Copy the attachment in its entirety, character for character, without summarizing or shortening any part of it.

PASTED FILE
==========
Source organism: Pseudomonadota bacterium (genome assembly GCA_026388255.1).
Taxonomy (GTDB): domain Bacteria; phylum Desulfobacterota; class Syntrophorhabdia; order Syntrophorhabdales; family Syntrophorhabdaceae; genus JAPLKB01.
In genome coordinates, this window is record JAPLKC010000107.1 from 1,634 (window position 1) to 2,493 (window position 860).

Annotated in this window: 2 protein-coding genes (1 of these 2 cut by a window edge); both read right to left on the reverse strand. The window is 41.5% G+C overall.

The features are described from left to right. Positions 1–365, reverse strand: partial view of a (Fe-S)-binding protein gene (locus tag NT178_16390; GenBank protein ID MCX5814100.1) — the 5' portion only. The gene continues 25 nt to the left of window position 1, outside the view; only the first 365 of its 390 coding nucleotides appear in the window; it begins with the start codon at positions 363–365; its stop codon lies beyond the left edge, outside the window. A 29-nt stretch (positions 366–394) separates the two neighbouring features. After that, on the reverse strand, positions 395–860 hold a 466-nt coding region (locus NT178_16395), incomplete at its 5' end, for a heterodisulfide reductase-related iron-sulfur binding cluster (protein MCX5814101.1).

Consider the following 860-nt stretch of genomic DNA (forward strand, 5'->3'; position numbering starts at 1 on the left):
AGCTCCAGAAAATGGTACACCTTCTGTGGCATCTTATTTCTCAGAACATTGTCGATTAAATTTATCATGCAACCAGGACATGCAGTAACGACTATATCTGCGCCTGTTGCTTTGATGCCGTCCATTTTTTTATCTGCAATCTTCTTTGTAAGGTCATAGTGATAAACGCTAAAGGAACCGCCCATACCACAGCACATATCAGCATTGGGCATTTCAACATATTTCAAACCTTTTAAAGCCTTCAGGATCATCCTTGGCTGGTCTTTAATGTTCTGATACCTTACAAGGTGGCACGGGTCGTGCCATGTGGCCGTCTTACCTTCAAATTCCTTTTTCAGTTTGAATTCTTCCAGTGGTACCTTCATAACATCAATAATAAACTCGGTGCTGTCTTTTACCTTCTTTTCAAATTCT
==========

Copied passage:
Source organism: Pseudomonadota bacterium (genome assembly GCA_026388255.1).
Taxonomy (GTDB): domain Bacteria; phylum Desulfobacterota; class Syntrophorhabdia; order Syntrophorhabdales; family Syntrophorhabdaceae; genus JAPLKB01.
In genome coordinates, this window is record JAPLKC010000107.1 from 1,634 (window position 1) to 2,493 (window position 860).

Annotated in this window: 2 protein-coding genes (1 of these 2 cut by a window edge); both read right to left on the reverse strand. The window is 41.5% G+C overall.

The features are described from left to right. Positions 1–365, reverse strand: partial view of a (Fe-S)-binding protein gene (locus tag NT178_16390; GenBank protein ID MCX5814100.1) — the 5' portion only. The gene continues 25 nt to the left of window position 1, outside the view; only the first 365 of its 390 coding nucleotides appear in the window; it begins with the start codon at positions 363–365; its stop codon lies beyond the left edge, outside the window. A 29-nt stretch (positions 366–394) separates the two neighbouring features. After that, on the reverse strand, positions 395–860 hold a 466-nt coding region (locus NT178_16395), incomplete at its 5' end, for a heterodisulfide reductase-related iron-sulfur binding cluster (protein MCX5814101.1).

Consider the following 860-nt stretch of genomic DNA (forward strand, 5'->3'; position numbering starts at 1 on the left):
AGCTCCAGAAAATGGTACACCTTCTGTGGCATCTTATTTCTCAGAACATTGTCGATTAAATTTATCATGCAACCAGGACATGCAGTAACGACTATATCTGCGCCTGTTGCTTTGATGCCGTCCATTTTTTTATCTGCAATCTTCTTTGTAAGGTCATAGTGATAAACGCTAAAGGAACCGCCCATACCACAGCACATATCAGCATTGGGCATTTCAACATATTTCAAACCTTTTAAAGCCTTCAGGATCATCCTTGGCTGGTCTTTAATGTTCTGATACCTTACAAGGTGGCACGGGTCGTGCCATGTGGCCGTCTTACCTTCAAATTCCTTTTTCAGTTTGAATTCTTCCAGTGGTACCTTCATAACATCAATAATAAACTCGGTGCTGTCTTTTACCTTCTTTTCAAATTCT